Health is key to sustainable development
The United Nations Conference on Sustainable Development (Rio+20) has adopted a series of measures that have the potential to contribute to a more equitable, cleaner, greener, and more prosperous world – and recognizes the important linkages between health and development.
Health linked to sustainable development
"The Future We Want" conference outcome document, agreed upon by member states attending the 20-22 June conference, highlights the fact that better health is a “precondition for, an outcome of, and an indicator of sustainable development”.
“This focus on the links between health and sustainable development is critical,” said Dr Margaret Chan, Director-General of the World Health Organization. “Healthy people are better able to learn, be productive and contribute to their communities. At the same time, a healthy environment is a prerequisite for good health.”
The outcome document also emphasizes the importance of universal health coverage to enhancing health, social cohesion and sustainable human and economic development. And it acknowledges that the global burden and threat of noncommunicable diseases (NCDs) constitutes one of the major sustainable development challenges of the 21st century.
The document states: “We are convinced that action on the social and environmental determinants of health, both for the poor and the vulnerable and the entire population, is important to create inclusive, equitable, economically productive and healthy societies. We call for the full realization of the right to the enjoyment of the highest attainable standard of physical and mental health”.
Health-related development issues
Health-related development issues covered in detail in the outcome document include:
access to better energy services including sustainable cooking and heating solutions, which can significantly reduce childhood pneumonia and adult cardiopulmonary disease deaths from indoor air pollution;
greater focus on urban planning measures including more sustainable, energy-efficient housing and transport – which can significantly reduce many NCD risks, e.g. cardiopulmonary diseases from air pollution, health risks from physical inactivity and traffic injury;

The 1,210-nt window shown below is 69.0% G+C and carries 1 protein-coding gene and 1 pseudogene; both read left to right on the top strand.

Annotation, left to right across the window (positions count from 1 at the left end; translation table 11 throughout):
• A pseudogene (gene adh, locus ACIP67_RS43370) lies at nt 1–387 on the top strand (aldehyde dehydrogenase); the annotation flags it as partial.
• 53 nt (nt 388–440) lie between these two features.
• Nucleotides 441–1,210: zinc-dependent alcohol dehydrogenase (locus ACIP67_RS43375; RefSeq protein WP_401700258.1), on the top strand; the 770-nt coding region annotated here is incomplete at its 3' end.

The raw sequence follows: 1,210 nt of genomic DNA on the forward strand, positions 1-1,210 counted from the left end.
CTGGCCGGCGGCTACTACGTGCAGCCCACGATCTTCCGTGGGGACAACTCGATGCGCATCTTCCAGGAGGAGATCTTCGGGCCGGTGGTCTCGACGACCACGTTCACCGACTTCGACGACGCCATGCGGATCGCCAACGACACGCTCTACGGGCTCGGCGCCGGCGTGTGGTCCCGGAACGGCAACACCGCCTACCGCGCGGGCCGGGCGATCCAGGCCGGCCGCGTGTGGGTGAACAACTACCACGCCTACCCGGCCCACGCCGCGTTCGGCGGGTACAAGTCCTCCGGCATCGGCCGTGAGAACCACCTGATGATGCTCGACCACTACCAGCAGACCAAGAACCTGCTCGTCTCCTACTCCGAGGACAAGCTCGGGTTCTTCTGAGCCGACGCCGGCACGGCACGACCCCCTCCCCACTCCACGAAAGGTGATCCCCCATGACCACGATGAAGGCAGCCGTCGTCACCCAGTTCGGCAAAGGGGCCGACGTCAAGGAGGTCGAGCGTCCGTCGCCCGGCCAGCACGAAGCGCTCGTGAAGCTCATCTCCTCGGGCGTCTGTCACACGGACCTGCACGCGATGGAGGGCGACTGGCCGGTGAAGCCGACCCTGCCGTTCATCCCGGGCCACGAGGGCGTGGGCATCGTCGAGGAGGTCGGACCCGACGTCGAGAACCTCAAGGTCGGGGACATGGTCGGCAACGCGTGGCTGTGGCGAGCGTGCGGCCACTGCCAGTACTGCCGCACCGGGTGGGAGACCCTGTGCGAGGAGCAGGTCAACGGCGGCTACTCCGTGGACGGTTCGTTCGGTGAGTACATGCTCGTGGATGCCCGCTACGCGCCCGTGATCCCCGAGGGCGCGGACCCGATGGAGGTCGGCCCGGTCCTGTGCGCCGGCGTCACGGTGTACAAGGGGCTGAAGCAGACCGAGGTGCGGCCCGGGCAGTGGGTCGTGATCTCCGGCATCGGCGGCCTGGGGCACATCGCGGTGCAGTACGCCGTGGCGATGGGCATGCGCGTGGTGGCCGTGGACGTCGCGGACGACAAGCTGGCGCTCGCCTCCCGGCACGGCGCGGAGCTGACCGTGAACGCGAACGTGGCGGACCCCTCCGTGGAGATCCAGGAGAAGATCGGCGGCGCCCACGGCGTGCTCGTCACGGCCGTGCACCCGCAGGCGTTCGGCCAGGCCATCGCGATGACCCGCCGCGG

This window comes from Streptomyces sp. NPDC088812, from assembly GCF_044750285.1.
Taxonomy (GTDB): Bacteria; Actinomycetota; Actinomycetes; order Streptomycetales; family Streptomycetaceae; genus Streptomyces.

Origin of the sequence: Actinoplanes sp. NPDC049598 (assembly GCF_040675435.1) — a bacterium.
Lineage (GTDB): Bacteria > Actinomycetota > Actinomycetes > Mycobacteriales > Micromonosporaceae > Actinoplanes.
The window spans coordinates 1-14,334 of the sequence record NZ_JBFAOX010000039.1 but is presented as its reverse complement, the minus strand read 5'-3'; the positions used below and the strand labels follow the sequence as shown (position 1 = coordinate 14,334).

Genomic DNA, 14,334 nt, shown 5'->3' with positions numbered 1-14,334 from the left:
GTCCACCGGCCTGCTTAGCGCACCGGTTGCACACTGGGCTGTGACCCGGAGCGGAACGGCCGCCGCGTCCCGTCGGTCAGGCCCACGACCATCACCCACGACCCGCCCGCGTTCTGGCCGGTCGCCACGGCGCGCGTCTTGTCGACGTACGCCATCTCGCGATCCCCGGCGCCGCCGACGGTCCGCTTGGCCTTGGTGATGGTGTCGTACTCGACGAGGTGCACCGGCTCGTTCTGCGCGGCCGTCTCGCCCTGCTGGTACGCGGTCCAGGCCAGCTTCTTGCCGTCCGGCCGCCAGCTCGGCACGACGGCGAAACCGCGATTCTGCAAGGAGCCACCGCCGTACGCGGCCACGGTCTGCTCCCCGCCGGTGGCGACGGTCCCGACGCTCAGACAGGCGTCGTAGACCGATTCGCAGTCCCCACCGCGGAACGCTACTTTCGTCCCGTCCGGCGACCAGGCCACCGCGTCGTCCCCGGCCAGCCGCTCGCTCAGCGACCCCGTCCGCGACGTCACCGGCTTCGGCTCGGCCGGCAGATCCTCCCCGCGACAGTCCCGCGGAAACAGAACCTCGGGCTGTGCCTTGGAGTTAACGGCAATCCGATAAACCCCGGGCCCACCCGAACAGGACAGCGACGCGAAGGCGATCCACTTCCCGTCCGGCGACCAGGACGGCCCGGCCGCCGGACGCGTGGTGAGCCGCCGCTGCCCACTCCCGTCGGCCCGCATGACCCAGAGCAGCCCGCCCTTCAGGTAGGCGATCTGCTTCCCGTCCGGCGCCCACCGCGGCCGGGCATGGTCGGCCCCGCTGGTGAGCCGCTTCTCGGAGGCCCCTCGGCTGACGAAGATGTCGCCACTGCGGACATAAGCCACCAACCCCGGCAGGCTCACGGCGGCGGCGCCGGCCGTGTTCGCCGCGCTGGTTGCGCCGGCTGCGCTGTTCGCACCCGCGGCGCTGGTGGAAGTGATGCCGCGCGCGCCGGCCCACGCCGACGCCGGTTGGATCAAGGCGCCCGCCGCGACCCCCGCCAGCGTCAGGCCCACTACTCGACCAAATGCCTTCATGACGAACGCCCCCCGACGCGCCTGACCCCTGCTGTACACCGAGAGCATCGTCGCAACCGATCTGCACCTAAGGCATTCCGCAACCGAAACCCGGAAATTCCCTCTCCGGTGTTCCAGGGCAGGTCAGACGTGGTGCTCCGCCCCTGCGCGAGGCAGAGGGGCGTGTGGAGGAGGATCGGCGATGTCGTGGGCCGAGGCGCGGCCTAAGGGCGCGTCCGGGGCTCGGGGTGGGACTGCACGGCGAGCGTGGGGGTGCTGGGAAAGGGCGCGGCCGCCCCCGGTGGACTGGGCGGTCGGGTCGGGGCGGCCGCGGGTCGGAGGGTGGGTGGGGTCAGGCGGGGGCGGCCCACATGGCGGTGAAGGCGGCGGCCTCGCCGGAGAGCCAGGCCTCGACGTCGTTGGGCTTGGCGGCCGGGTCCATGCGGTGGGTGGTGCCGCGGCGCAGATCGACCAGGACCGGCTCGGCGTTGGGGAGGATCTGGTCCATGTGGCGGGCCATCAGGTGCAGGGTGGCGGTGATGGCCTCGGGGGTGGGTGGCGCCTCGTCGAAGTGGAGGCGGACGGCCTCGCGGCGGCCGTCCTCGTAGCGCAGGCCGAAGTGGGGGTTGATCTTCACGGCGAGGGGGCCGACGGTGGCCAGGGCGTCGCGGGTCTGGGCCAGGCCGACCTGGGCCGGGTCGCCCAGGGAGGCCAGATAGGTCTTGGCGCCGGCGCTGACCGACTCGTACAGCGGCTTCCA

better sanitation in cities and villages to protect against the spread of communicable diseases;
sustainable food systems that combat hunger and contribute to better health and nutrition;
more sustainable water usage, meeting basic needs for safe drinking-water, and stewardship of water supplies to grow food;
assurance that all jobs and workplaces meet minimum safety and health standards to reduce cancer, chronic lung diseases, injuries and early deaths.
Universal health coverage
Rio+20 also underlined the vital need for universal health coverage (including policies to prevent, protect and promote public health). Currently, 150 million people worldwide suffer severe financial hardship each year because they fall ill and cannot afford to pay for the services or medicines they need to recover. Universal health coverage can therefore fight poverty and build more resilient and prosperous communities.
Protecting and promoting human health
An outcome of the 1992 Rio Conference (The 1992 UN Conference on Environment and Development) was Agenda 21, a comprehensive plan for global and local action. Chapter Six of this document focused on ‘Protecting and Promoting Human Health’.
Over the past 20 years, WHO has worked in the five areas outlined in that chapter:
meeting primary health care needs particularly in rural areas;
control of communicable diseases;
protecting vulnerable groups;
meeting the urban health challenge; and
reducing environmental health risks, which are often exacerbated by unsustainable development.
The Organization will continue this work and scale up efforts to help countries aiming to achieve universal health coverage and prevent and treat noncommunicable diseases.